"I've got a horse! I've got a horse!" shouted Tad, vaulting the fence lightly and bounding up the steps. "I surely have a horse at last, mother."

Grasping his mother about the waist with both arms, Tad whirled her dizzily, the full length of the porch and back, finally dropping her into a rocking chair with a merry laugh.

"Mercy!" gasped Mrs. Butler. "You have shaken all the breath out of me. What does this whirlwind arrival mean?"

"It means that I have a horse at last, mother. To be sure, it is not much of a horse; but it's a horse just the same. And it's all mine, too."

Mrs. Butler gazed up at him in perplexity. Tad sank down at her feet and explained the terms on which he had procured Jinny from Mr. Langdon.

"Well, now that you have her, what do you mean to do with her?" asked Mrs. Butler, a quizzical smile on her face.

"With your leave, I shall bring her home. Will you let me turn Jinny in the clover patch there, mother? There'll be enough grass there to keep her all summer, and as soon as she is able to work I can get odd jobs enough with her to pay for the oats that I shall need to keep her up on," went on the boy speaking rapidly.

"Very well, Tad; the place is as much yours as it is mine," agreed Mrs. Butler, indulgently.

"And I have been thinking of something else, too--something for you. But I shall not tell you about that now. I am going to keep it as a surprise for you when I get it ready," announced the boy mysteriously. "If you have nothing for me to do just now, I think I'll go out to Mr. Langdon's farm and bring the mare in. I shall want to spend the evening making her comfortable."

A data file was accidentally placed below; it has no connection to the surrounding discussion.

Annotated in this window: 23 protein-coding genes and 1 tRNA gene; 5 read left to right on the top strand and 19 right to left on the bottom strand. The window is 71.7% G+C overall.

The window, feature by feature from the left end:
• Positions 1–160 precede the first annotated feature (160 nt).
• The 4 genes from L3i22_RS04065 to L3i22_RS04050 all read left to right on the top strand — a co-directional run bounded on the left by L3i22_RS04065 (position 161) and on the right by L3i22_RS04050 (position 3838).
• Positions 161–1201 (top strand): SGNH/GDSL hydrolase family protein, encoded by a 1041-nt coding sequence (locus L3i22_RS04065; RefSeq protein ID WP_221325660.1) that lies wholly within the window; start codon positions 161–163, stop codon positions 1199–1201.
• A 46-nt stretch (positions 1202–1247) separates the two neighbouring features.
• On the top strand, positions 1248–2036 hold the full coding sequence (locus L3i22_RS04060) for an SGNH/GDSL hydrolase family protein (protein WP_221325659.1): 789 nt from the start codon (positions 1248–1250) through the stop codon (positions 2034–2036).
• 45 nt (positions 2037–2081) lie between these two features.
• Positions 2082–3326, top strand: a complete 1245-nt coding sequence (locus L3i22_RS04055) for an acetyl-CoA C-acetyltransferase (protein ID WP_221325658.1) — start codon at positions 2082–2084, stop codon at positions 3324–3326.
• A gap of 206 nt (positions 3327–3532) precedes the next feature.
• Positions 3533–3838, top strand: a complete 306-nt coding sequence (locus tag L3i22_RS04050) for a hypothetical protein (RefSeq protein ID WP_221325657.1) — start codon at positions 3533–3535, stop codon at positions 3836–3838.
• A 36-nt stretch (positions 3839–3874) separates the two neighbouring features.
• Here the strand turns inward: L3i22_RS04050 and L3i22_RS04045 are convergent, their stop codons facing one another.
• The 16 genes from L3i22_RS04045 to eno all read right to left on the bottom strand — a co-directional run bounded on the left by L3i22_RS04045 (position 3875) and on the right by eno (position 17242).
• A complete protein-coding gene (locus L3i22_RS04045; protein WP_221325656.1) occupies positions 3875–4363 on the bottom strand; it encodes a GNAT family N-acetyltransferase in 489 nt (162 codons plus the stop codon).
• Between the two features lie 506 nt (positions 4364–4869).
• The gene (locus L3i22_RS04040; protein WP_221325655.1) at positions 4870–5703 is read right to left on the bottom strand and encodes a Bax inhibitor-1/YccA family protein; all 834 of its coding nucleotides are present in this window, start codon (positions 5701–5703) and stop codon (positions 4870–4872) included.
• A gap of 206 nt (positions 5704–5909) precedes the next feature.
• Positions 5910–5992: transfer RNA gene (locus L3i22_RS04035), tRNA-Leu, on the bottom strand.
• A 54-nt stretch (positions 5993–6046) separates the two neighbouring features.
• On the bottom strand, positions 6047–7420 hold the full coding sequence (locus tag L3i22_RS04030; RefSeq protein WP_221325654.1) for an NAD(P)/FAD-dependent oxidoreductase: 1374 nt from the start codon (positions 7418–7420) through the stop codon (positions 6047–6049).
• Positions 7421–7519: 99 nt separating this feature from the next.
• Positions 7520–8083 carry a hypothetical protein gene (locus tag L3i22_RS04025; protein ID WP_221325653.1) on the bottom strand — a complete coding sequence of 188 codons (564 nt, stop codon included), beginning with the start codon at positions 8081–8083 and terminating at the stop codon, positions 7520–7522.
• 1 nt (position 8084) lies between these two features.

Mrs. Butler gave a ready permission, and Tad hounded away, running every foot of the mile and a half to the Langdon farm, where old Jinny was turned over to him, together with a brand new halter and an old harness which the grocer had directed his man to furnish with the mare.

Tad petted and fondled the wheezy old creature, who nosed him appreciatively.

"How old is Jinny?" he asked.

"Going on twelve," answered the farm-hand laconically.

Tad opened the mare's mouth, which he studied critically.

"Humph!" he grunted, flashing a glance of disapproval at the farm-hand.

"What's that, younker? I said as she was going on twelve."

"I guess you have dropped five years out of your reckoning somewhere," answered the boy. "Jinny is past seventeen. But it's all right. It is all the same to me. I don't care if she's a hundred," decided Tad, picking up the halter and leading the mare from the yard.

"Hope she don't run away with ye," jeered the farm-hand, as boy and

The Pony Rider Boys in the Rockies - 5/35